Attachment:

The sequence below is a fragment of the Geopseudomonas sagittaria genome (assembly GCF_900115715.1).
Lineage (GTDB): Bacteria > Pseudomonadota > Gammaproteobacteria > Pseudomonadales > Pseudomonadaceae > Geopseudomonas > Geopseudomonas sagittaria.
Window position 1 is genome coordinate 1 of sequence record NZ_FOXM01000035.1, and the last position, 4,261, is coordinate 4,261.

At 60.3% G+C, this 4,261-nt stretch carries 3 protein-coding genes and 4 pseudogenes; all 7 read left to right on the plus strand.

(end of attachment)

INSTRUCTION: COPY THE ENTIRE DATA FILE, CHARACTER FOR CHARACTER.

The sequence below is a fragment of the Geopseudomonas sagittaria genome (assembly GCF_900115715.1).
Lineage (GTDB): Bacteria > Pseudomonadota > Gammaproteobacteria > Pseudomonadales > Pseudomonadaceae > Geopseudomonas > Geopseudomonas sagittaria.
Window position 1 is genome coordinate 1 of sequence record NZ_FOXM01000035.1, and the last position, 4,261, is coordinate 4,261.

At 60.3% G+C, this 4,261-nt stretch carries 3 protein-coding genes and 4 pseudogenes; all 7 read left to right on the plus strand.